An aluminum powder was used as material for the matrix. Synthetic diamond particles with different average sizes of about 30 and 200 nm were employed to obtain two sets of diamond/Al composites. To highlight the efficiency of the TIB cutting, standard mechanical polishing was carried out on a tripod polisher using diamond-particle lapping polymer films. Alternatively, the new TIB technique was tested by using a Leica EM TIC 3X TIB slope cutter to achieve high quality surface finishing. Instead of one ion beam the Leica EM TIC 3X uses three incident ion beams which intersect at the center edge of the mask to form a milling sector of 100° (Figure 1). During milling the sample remains immobile contrary to the habitual oscillations in some other methods so that the heat transfer between sample and stage is much better compared to that of an oscillated sample. The attached binoculars allow real-time observation to control milling time until a flat surface containing diamond/Al interfaces is acquired.
Fig. 1: a) Schematic drawing of TIB ion milling; b) photograph of the standard sample holder of the Leica EM TIC 3X instrument used in this work. In a), 1: sample, 2: mask, 3: sample surface, 4: crossover point of ion beams, 5: area of interest, 6: direction of observation and J1, J2 and J3: ion beams.
The large difference in hardness of the diamond and Al creates an un-even surface at which the final roughness remains around 5–15 nanometers despite repeated polishing. The main drawbacks of mechanical polishing are un-even surface because of the inherent material properties, surface contamination caused mainly by use of polymer sheets leading to possible wrong conclusions on EDX analysis and un-even surfaces render FIB preparation difficult for a preferred site selection. Therefore, such a surface is not even qualitatively suitable for metallographic investigations. Comparatively, the TIB prepared sample exhibits a quite smooth surface, even revealing grain contrast in the Al matrix (Figure 2).
Fig. 2: SEM secondary-electron images showing a) mechanically polished, b) TIB polished surfaces of the 30 micron diamond/Al composite and c) higher magnification image of the rectangular area in b); d) SEM/EDX spectrum of an interfacial particle, e) TIB polished surface of the 200 micron diamond/Al composite, inset: an overview of the polished (arrowed) and unpolished (double arrowed) surfaces. The surfaces in a) and b) were tilted 45° with respect to the usual horizontal position to reveal surface roughness.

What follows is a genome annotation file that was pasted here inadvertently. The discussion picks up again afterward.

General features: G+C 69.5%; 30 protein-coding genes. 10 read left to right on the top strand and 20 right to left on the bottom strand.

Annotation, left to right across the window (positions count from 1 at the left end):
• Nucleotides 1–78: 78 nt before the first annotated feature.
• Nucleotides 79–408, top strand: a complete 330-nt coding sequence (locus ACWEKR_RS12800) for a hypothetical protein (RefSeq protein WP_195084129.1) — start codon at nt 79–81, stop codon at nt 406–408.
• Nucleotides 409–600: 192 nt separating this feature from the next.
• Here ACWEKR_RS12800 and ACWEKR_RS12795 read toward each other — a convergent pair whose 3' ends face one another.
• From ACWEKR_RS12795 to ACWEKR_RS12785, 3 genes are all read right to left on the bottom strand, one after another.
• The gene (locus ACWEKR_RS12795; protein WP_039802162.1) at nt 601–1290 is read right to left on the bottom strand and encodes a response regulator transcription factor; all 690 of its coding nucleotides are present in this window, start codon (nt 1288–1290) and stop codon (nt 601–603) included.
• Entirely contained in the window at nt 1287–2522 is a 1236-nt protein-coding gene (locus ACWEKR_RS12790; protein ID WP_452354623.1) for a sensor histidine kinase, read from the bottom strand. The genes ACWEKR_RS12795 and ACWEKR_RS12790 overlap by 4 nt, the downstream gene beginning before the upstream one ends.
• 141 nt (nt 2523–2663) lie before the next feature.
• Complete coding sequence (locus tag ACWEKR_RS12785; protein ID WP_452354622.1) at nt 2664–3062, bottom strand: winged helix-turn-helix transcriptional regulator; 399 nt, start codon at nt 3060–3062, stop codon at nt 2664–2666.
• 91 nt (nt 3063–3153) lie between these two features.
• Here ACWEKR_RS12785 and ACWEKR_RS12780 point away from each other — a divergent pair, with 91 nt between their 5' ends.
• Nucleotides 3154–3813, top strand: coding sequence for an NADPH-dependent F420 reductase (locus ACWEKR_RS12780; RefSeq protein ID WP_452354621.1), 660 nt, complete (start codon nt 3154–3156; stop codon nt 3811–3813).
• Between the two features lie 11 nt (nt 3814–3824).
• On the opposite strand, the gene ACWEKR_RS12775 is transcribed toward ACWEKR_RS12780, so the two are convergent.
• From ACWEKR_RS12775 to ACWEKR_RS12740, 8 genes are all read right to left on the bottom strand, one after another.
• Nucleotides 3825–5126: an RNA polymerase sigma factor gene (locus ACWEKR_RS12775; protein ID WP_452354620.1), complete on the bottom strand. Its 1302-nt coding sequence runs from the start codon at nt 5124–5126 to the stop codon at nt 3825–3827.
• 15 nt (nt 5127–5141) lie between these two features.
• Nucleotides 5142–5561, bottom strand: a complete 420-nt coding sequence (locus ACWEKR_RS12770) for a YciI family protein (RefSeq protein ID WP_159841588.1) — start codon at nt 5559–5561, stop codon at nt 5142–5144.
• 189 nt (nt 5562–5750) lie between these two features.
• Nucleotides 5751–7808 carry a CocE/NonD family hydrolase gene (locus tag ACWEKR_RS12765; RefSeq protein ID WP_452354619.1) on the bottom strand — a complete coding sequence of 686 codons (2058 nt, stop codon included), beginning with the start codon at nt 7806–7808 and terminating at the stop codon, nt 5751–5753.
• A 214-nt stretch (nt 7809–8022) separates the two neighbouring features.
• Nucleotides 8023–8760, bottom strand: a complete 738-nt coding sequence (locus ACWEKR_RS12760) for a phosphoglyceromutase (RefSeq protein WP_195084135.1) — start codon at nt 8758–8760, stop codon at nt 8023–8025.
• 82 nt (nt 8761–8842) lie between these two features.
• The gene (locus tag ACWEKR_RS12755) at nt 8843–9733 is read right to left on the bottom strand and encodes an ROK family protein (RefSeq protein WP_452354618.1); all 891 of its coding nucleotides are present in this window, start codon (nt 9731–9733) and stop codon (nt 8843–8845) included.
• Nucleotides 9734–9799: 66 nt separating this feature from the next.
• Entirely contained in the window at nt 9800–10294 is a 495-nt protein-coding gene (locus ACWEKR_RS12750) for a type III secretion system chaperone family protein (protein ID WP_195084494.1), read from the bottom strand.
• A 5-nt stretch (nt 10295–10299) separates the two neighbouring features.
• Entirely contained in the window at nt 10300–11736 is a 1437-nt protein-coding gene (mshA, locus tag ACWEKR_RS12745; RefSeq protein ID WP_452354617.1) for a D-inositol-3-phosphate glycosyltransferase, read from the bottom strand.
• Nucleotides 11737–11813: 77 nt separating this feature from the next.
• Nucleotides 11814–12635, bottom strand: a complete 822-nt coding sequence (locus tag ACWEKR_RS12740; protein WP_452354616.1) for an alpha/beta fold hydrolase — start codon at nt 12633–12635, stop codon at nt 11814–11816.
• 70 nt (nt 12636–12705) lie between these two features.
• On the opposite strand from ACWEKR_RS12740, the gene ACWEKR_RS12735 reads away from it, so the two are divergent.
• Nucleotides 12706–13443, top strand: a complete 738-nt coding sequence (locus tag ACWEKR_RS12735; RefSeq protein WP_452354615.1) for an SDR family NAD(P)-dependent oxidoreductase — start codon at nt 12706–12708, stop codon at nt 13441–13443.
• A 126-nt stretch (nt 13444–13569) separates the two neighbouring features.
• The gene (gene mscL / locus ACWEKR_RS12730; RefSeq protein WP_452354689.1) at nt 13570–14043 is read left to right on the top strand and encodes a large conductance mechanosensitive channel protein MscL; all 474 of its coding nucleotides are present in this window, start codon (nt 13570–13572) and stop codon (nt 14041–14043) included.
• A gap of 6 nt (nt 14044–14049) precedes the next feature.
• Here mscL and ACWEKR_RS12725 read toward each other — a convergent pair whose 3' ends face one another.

Initially, it was suspected that the TIB method tested in the present study may introduce artifacts during ion milling. However, it was proven that diamond and Al can be milled equally due to the ion incidence being parallel to the prepared sample surface which leads to flat and polished surfaces almost free of any preparation artifact.
SEM/EDX analysis shows that the interfacial particles in the 30 nanometers diamond/Al sample are rich in Al, O and C, while the contents of O and C on the Al matrix adjacent to the interface are negligible. This presence can have a profound effect on the global thermal properties of the composite. As there is no alumina supporting elements in the present work, the Al2O3 particles most probably originate from the Al2O3 layer present on the original Al powder particles.
The novel TIB technique was adapted to acquire near-perfect and artifact-free surfaces for interface characterization. The as-prepared surfaces strongly reduce uncertainties in SEM imaging and spectroscopy and allow characterization to unambiguously reveal sub-micrometer Al2O3 particles and clean interfaces, which are present in the 30 and 200 diamond/Al composites, respectively. The obtained surfaces are also ideal for preferential selection by FIB for further TEM characterization.
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